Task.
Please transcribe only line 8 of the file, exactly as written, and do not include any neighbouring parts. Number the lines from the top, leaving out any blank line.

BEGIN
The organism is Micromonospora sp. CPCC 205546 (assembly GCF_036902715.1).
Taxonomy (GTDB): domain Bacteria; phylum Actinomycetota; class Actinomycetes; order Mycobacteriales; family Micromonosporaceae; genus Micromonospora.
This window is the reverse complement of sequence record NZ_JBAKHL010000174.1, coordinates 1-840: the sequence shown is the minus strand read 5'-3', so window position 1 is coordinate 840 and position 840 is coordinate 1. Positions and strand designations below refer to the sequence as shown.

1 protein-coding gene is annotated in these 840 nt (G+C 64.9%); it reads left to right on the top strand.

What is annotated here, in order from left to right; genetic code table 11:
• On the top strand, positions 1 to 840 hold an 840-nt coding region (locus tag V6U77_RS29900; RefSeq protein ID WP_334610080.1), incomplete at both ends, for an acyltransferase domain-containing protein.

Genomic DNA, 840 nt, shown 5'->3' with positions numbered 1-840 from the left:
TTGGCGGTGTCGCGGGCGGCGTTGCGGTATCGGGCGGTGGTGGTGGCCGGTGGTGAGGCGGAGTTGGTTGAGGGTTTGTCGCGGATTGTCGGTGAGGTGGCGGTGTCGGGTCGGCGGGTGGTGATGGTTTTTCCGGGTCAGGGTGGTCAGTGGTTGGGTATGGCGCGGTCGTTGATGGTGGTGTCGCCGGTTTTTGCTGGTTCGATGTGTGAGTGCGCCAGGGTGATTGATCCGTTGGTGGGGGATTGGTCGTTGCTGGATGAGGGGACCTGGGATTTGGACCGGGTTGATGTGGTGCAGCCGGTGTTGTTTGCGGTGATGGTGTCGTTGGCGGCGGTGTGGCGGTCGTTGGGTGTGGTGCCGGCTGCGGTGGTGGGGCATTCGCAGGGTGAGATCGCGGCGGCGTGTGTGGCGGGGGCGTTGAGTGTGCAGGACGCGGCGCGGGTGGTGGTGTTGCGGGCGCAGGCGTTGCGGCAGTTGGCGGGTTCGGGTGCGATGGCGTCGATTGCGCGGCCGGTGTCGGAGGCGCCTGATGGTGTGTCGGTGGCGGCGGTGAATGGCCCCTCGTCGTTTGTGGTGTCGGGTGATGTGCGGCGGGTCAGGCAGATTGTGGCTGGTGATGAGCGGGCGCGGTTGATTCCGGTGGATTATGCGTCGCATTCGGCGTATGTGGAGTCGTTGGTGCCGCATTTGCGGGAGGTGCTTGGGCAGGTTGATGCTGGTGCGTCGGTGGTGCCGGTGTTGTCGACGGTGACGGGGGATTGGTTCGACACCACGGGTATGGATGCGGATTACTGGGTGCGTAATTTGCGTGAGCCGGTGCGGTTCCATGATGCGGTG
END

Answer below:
TTGGCGGTGTCGCGGGCGGCGTTGCGGTATCGGGCGGTGGTGGTGGCCGGTGGTGAGGCGGAGTTGGTTGAGGGTTTGTCGCGGATTGTCGGTGAGGTGGCGGTGTCGGGTCGGCGGGTGGTGATGGTTTTTCCGGGTCAGGGTGGTCAGTGGTTGGGTATGGCGCGGTCGTTGATGGTGGTGTCGCCGGTTTTTGCTGGTTCGATGTGTGAGTGCGCCAGGGTGATTGATCCGTTGGTGGGGGATTGGTCGTTGCTGGATGAGGGGACCTGGGATTTGGACCGGGTTGATGTGGTGCAGCCGGTGTTGTTTGCGGTGATGGTGTCGTTGGCGGCGGTGTGGCGGTCGTTGGGTGTGGTGCCGGCTGCGGTGGTGGGGCATTCGCAGGGTGAGATCGCGGCGGCGTGTGTGGCGGGGGCGTTGAGTGTGCAGGACGCGGCGCGGGTGGTGGTGTTGCGGGCGCAGGCGTTGCGGCAGTTGGCGGGTTCGGGTGCGATGGCGTCGATTGCGCGGCCGGTGTCGGAGGCGCCTGATGGTGTGTCGGTGGCGGCGGTGAATGGCCCCTCGTCGTTTGTGGTGTCGGGTGATGTGCGGCGGGTCAGGCAGATTGTGGCTGGTGATGAGCGGGCGCGGTTGATTCCGGTGGATTATGCGTCGCATTCGGCGTATGTGGAGTCGTTGGTGCCGCATTTGCGGGAGGTGCTTGGGCAGGTTGATGCTGGTGCGTCGGTGGTGCCGGTGTTGTCGACGGTGACGGGGGATTGGTTCGACACCACGGGTATGGATGCGGATTACTGGGTGCGTAATTTGCGTGAGCCGGTGCGGTTCCATGATGCGGTG